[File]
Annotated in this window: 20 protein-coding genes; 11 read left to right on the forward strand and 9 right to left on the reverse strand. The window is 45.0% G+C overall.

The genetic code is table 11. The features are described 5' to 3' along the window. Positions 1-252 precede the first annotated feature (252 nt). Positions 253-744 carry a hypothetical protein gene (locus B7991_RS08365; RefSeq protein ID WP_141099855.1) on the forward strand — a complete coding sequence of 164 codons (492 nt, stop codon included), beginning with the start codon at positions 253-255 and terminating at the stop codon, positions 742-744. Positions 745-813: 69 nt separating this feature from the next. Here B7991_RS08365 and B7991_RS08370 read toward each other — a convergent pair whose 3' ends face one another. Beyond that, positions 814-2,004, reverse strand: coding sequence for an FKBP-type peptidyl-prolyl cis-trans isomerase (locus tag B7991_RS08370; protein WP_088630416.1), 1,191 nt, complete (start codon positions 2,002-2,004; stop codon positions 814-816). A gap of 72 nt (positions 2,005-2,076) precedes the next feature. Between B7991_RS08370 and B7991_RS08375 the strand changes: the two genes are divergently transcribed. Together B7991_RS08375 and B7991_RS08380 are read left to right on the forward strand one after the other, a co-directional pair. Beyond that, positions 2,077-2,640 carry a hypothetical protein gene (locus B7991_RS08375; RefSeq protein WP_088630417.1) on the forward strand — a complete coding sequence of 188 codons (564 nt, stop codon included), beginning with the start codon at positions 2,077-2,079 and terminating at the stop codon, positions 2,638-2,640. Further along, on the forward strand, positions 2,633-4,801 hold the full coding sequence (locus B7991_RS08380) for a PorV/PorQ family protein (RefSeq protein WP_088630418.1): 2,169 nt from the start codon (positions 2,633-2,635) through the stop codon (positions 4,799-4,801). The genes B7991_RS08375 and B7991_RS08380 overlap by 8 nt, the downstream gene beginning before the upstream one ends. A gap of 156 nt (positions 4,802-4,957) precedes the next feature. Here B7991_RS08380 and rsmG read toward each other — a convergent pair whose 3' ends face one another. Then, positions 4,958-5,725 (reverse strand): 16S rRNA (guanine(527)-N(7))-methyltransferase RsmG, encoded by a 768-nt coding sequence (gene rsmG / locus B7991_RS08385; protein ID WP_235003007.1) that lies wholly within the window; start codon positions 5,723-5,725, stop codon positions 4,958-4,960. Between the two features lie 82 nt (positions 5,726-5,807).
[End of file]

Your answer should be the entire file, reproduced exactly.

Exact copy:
Annotated in this window: 20 protein-coding genes; 11 read left to right on the forward strand and 9 right to left on the reverse strand. The window is 45.0% G+C overall.

The genetic code is table 11. The features are described 5' to 3' along the window. Positions 1-252 precede the first annotated feature (252 nt). Positions 253-744 carry a hypothetical protein gene (locus B7991_RS08365; RefSeq protein ID WP_141099855.1) on the forward strand — a complete coding sequence of 164 codons (492 nt, stop codon included), beginning with the start codon at positions 253-255 and terminating at the stop codon, positions 742-744. Positions 745-813: 69 nt separating this feature from the next. Here B7991_RS08365 and B7991_RS08370 read toward each other — a convergent pair whose 3' ends face one another. Beyond that, positions 814-2,004, reverse strand: coding sequence for an FKBP-type peptidyl-prolyl cis-trans isomerase (locus tag B7991_RS08370; protein WP_088630416.1), 1,191 nt, complete (start codon positions 2,002-2,004; stop codon positions 814-816). A gap of 72 nt (positions 2,005-2,076) precedes the next feature. Between B7991_RS08370 and B7991_RS08375 the strand changes: the two genes are divergently transcribed. Together B7991_RS08375 and B7991_RS08380 are read left to right on the forward strand one after the other, a co-directional pair. Beyond that, positions 2,077-2,640 carry a hypothetical protein gene (locus B7991_RS08375; RefSeq protein WP_088630417.1) on the forward strand — a complete coding sequence of 188 codons (564 nt, stop codon included), beginning with the start codon at positions 2,077-2,079 and terminating at the stop codon, positions 2,638-2,640. Further along, on the forward strand, positions 2,633-4,801 hold the full coding sequence (locus B7991_RS08380) for a PorV/PorQ family protein (RefSeq protein WP_088630418.1): 2,169 nt from the start codon (positions 2,633-2,635) through the stop codon (positions 4,799-4,801). The genes B7991_RS08375 and B7991_RS08380 overlap by 8 nt, the downstream gene beginning before the upstream one ends. A gap of 156 nt (positions 4,802-4,957) precedes the next feature. Here B7991_RS08380 and rsmG read toward each other — a convergent pair whose 3' ends face one another. Then, positions 4,958-5,725 (reverse strand): 16S rRNA (guanine(527)-N(7))-methyltransferase RsmG, encoded by a 768-nt coding sequence (gene rsmG / locus B7991_RS08385; protein ID WP_235003007.1) that lies wholly within the window; start codon positions 5,723-5,725, stop codon positions 4,958-4,960. Between the two features lie 82 nt (positions 5,726-5,807).